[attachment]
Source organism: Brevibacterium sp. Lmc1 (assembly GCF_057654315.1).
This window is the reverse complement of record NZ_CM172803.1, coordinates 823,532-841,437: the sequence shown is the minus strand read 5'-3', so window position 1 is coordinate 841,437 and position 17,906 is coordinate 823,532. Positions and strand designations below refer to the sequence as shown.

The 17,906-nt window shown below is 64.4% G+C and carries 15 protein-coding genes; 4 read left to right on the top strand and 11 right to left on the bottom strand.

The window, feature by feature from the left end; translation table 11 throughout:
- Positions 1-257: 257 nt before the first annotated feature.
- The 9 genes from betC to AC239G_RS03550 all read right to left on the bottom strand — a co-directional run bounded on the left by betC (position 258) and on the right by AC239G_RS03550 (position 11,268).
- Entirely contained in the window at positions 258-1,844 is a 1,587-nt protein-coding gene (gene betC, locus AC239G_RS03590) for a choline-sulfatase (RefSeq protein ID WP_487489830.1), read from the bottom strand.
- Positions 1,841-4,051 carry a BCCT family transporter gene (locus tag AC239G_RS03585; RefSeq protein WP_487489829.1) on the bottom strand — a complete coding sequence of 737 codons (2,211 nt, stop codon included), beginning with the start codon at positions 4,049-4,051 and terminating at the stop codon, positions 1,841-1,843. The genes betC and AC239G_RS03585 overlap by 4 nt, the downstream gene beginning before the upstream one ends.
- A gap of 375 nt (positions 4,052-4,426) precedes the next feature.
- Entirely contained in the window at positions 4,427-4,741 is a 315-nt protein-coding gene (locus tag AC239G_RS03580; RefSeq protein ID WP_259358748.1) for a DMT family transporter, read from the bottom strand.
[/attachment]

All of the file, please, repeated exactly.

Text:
Source organism: Brevibacterium sp. Lmc1 (assembly GCF_057654315.1).
This window is the reverse complement of record NZ_CM172803.1, coordinates 823,532-841,437: the sequence shown is the minus strand read 5'-3', so window position 1 is coordinate 841,437 and position 17,906 is coordinate 823,532. Positions and strand designations below refer to the sequence as shown.

The 17,906-nt window shown below is 64.4% G+C and carries 15 protein-coding genes; 4 read left to right on the top strand and 11 right to left on the bottom strand.

The window, feature by feature from the left end; translation table 11 throughout:
- Positions 1-257: 257 nt before the first annotated feature.
- The 9 genes from betC to AC239G_RS03550 all read right to left on the bottom strand — a co-directional run bounded on the left by betC (position 258) and on the right by AC239G_RS03550 (position 11,268).
- Entirely contained in the window at positions 258-1,844 is a 1,587-nt protein-coding gene (gene betC, locus AC239G_RS03590) for a choline-sulfatase (RefSeq protein ID WP_487489830.1), read from the bottom strand.
- Positions 1,841-4,051 carry a BCCT family transporter gene (locus tag AC239G_RS03585; RefSeq protein WP_487489829.1) on the bottom strand — a complete coding sequence of 737 codons (2,211 nt, stop codon included), beginning with the start codon at positions 4,049-4,051 and terminating at the stop codon, positions 1,841-1,843. The genes betC and AC239G_RS03585 overlap by 4 nt, the downstream gene beginning before the upstream one ends.
- A gap of 375 nt (positions 4,052-4,426) precedes the next feature.
- Entirely contained in the window at positions 4,427-4,741 is a 315-nt protein-coding gene (locus tag AC239G_RS03580; RefSeq protein ID WP_259358748.1) for a DMT family transporter, read from the bottom strand.